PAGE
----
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  1. #1

    Reuse 1 yr old furnace in attic and match coils to condenser?

    Hi all,

    We just purchased a home and are in the process of moving the current furnace to the attic so that we can get some more space in the house. I'm having trouble deciding what of the current furnace and AC system to reuse and what to replace.

    Our general contractor told us that it is risky to reuse the current furnace because parts in the furnace get brittle after use and might break during the move. I also got a quote from an HVAC specialist and the specialist said reusing the furnace is fine. Both individuals are reputable, so I'm not sure what to make of the differing opinion. Which person is right, and what would you do?

    The furnace was manufactured in 2011 and is a Bryant Legacy 80 Model 310JAV04209 with 84-88k BTU/hr depending on orientation. We'd have to change the orientation of the furnace from up-flow to horizontal flow if we were to reuse it.

    Our general contractor is suggesting to replace the furnace with an 80K or 100K 80% Frigidaire furnace that is roughtly $$$. I'm not sure which model, and I don't know if it's going to be better or worse than the current furnace in terms of performance.

    I also have a dilemma about the AC because we also need to replace the AC coils because of the airflow direction change. Our AC condenser is a Frigidaire FS3BA-036KA 3 ton, using R-22. The unit was manufactured in 2005. Our general contractor and the HVAC specialist have recommended replacing both the condenser and the coils, but the cost is significant.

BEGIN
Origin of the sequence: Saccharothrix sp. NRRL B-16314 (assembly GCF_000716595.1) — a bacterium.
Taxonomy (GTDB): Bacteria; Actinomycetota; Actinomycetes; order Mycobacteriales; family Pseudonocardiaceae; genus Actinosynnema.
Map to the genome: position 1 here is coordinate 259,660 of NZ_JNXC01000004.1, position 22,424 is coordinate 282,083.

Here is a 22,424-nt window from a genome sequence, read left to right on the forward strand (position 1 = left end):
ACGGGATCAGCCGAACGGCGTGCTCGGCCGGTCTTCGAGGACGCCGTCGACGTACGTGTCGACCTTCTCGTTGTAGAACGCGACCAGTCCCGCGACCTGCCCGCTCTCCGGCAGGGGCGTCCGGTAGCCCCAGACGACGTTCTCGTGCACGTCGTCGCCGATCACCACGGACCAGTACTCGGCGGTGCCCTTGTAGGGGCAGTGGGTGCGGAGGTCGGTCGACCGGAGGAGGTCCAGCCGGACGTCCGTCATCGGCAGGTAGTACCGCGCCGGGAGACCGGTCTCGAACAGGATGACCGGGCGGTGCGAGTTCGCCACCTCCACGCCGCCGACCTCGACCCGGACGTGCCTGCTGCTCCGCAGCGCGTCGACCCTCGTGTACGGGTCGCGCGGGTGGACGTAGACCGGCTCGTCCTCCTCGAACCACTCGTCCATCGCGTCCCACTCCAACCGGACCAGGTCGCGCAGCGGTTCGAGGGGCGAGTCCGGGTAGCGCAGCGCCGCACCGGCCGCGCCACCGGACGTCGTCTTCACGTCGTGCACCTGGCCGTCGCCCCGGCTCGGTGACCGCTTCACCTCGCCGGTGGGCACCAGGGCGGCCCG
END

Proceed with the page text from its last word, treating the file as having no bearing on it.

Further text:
A replacement AC system is $$$$ for a 3 ton system (Payne PA13NA0336000 13 Seer), $$$$ for a 3.5 ton system (Heil N4A342AKB) or $$$$ for a 4 ton system (Fraser Johnston TCGD48S41S3), installed. Alternatively, we can just try to find new coils to match our old Frigidaire condenser for $$$$.

    I'm not sure if trying to match the coils will be a waste of money and time, or if it's worth a try. We live in northern California, and so AC is not a major concern.

    If the recommendation is to go with a new AC condenser, I'd appreciate any guidance on picking the best condenser.

    Last edited by beenthere; 01-17-2013 at 07:35 AM. Reason: Pricing

  2. #2
    Join Date
    May 2000
    Indianapolis, IN, USA
    The maroon (that's Bugs talk) that said furnaces get brittle after use sounds like a crook. There's absolutely no reason to trash a 1 year old furnace. You could get a new horizontal coil and keep the 7 year old A/C or replace it. Typical life of an A/C is 12-17 years so obviously have life left in it. Why go 33% bigger on the A/C? If you do you need to add 33% to your supply & return duct system and number of registers & grilles. Also the blower on the furnace isn't big enough for 4 ton. Then you'd have to replace the furnace - or maybe that's what that dealer is trying to do.

  3. #3
    Join Date